Avoid downloading a one-page business plan template
While many resources let you download a free business plan template, they often lack individuality. Instead of using a standard plug-and-play template, create your own business plan that addresses and includes the main points you're trying to communicate.
You can create your own design and presentation style to make your business plan or executive summary professional and unique. I've used Canva to create investment executive summaries and business plans and I consistently receive praise for how great they look.
Whether you use a free business plan template or design your own, you'll include the same information. To make sure you cover everything, use these four steps to create a commercial real estate business plan:
1. Optimize your business plan for a target audience
The length of a commercial real estate business plan depends on the target audience and what the plan is for. It can be one page, two pages, 10 pages, or more.
You can have a business plan to educate potential investors, agents, sellers, or lenders on what you do, how you do it, and your vision for the future growth of the company, such as where the company will be over a one-to-five-year period of time.
Or you can focus your business plan on a specific investment opportunity and outline:
- who you are;
- what the investment is;
- what's needed to make it a success;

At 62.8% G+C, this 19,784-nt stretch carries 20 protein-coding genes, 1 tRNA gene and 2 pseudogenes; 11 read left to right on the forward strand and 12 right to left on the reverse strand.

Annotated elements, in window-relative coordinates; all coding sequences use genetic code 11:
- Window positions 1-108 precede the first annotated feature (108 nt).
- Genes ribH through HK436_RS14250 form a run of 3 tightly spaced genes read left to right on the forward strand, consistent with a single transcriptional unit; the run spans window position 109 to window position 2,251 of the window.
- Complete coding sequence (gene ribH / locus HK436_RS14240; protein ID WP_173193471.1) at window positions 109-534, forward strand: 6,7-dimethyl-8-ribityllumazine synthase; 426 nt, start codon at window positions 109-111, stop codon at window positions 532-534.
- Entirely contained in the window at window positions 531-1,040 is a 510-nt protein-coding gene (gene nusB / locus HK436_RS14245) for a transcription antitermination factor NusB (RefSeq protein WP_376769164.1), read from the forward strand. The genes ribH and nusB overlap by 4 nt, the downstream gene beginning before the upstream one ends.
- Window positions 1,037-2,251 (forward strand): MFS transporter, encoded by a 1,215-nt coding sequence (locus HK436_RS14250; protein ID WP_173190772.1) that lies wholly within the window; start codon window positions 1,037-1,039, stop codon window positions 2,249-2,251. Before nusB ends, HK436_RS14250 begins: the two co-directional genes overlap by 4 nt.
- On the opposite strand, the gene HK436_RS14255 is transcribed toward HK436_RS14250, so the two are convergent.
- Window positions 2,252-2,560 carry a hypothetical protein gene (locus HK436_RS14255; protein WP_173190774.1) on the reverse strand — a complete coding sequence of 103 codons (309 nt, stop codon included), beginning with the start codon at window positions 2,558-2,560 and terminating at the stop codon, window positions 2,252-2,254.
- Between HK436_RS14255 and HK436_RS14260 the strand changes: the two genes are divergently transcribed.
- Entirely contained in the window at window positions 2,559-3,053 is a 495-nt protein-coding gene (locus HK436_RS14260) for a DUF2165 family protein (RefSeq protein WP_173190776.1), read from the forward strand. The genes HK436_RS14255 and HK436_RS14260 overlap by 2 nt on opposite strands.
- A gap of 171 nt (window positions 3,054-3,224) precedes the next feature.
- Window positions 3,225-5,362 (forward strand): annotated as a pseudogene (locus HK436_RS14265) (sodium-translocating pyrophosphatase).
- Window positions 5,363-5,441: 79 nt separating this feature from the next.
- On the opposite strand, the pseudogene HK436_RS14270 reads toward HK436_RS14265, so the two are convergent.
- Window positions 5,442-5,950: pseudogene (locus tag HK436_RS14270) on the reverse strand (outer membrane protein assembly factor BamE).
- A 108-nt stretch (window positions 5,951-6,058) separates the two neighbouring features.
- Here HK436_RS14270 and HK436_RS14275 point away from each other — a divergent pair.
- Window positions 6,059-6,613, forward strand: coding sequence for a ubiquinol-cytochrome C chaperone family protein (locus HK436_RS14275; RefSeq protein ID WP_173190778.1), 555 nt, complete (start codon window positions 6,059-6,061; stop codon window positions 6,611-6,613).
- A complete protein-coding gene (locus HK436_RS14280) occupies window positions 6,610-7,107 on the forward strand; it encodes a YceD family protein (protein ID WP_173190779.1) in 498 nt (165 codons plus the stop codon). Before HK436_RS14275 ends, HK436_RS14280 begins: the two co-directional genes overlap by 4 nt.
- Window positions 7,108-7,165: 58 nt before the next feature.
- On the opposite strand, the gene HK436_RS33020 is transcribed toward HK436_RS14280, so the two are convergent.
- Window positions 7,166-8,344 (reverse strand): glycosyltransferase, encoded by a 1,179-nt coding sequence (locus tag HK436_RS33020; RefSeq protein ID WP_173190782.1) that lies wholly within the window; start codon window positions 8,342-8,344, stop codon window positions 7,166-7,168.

- how the investment will be executed, improved, and managed; and
- plans for disposition of the property.
I have multiple business plans tailored to specific audiences. One is a general business plan that I use to educate potential sellers, lenders, or partners on what I do and how I do it. The others I created for specific investment opportunities to help raise capital.
Before you begin writing your business plan, determine what you’re trying to accomplish and who your target customer is.
2. Seven key points to include in an executive summary for a successful CRE business plan
Most business plans start with an executive summary, which is a brief introduction. It gives the reader an overview of your investment focus, area of expertise, education and/or experience, strengths and weaknesses, and your mission -- often written in the form of a mission statement.
When writing an executive summary in your business plan, include the following points:
- company name, including your entity structuring;
- when you were founded;
- where the company is based;
- who the principals or owners are;
- your investment area of focus or specialization;
- why you can invest in this property type, including your experience or education;
- your mission statement.
For example, your executive summary could look like this:
ABC Real Estate Corporation is a boutique real estate investment firm based out of San Francisco that invests in apartment complexes throughout the Bay Area. Founded in 2012, Leader 1 and Leader 2 have purchased over $5 million worth of Class B multifamily housing properties and have over 15 years of collective real estate experience. ABC Real Estate Corp. is currently focused on acquiring three additional Class C+ or B- value-add multifamily apartment complexes with a minimum of 20 units per building in the greater Bay Area by 2022.
Your mission statement is a one- to two-sentence summary of who you are, what you do, and the goal of your company or the impact your company hopes to make. For example, your mission statement could read
Our mission at ABC Real Estate Corporation is to provide quality, affordable housing to Bay Area residents while creating positive profits for our partners.
From there, you can highlight specific skills, an in-depth explanation of your experience, or relevant education. The executive summary is typically one page or less but could be longer, depending on the number of partners or leaders the company has.